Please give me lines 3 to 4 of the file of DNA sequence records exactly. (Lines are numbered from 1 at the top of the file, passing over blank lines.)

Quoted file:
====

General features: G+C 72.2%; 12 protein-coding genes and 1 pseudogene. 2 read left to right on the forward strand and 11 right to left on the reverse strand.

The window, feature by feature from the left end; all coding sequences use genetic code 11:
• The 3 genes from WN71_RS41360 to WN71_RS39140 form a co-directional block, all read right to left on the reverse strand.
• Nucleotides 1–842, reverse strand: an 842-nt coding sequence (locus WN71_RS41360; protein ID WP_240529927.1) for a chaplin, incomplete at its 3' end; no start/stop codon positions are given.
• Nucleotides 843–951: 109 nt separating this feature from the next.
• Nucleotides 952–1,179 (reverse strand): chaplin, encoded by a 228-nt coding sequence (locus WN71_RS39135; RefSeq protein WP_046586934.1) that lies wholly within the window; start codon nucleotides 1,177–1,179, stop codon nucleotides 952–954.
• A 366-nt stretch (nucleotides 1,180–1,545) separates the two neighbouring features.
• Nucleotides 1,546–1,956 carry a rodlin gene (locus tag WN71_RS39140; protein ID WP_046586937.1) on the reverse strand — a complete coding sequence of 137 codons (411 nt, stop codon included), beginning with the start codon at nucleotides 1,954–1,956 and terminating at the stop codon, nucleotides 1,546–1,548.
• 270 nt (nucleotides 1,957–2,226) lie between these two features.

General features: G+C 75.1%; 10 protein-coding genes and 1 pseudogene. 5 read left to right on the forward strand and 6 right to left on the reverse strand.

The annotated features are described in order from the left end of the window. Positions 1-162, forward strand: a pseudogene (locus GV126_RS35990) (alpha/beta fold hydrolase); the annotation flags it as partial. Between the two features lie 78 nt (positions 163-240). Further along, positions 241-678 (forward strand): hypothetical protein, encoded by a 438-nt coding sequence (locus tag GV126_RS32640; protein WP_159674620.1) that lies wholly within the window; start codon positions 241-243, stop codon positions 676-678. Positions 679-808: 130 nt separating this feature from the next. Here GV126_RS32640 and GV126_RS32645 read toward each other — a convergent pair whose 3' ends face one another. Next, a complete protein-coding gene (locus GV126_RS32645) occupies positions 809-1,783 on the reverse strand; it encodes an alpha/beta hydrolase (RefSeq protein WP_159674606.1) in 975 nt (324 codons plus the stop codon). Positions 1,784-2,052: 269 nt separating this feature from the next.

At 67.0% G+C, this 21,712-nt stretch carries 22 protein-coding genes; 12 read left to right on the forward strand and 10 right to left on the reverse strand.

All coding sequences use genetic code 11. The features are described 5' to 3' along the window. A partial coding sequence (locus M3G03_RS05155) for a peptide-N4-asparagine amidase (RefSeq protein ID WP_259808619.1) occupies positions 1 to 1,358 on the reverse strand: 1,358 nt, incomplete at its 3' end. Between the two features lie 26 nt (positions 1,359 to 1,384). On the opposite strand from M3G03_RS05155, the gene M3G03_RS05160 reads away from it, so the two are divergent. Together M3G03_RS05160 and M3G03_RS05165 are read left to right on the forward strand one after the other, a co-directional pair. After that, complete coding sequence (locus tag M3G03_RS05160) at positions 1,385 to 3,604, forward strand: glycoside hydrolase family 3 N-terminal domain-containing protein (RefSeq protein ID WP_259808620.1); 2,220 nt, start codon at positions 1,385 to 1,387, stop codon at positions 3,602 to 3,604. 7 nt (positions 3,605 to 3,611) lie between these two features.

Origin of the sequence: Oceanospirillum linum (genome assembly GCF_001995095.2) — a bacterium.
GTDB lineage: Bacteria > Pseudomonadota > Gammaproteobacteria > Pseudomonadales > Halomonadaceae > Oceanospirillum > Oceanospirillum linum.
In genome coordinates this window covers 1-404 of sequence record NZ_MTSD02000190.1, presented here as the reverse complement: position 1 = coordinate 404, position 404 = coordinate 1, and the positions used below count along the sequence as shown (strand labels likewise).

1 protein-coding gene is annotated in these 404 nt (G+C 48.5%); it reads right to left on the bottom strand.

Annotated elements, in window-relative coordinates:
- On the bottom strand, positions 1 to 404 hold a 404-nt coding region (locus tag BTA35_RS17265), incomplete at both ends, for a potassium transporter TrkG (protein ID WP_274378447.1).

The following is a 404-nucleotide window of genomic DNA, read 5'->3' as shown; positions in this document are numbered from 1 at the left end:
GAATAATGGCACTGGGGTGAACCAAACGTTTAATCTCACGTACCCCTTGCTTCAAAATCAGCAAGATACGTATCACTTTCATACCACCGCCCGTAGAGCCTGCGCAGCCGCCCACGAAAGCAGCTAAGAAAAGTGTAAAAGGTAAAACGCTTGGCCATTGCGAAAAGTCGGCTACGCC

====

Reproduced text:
• The 3 genes from WN71_RS41360 to WN71_RS39140 form a co-directional block, all read right to left on the reverse strand.
• Nucleotides 1–842, reverse strand: an 842-nt coding sequence (locus WN71_RS41360; protein ID WP_240529927.1) for a chaplin, incomplete at its 3' end; no start/stop codon positions are given.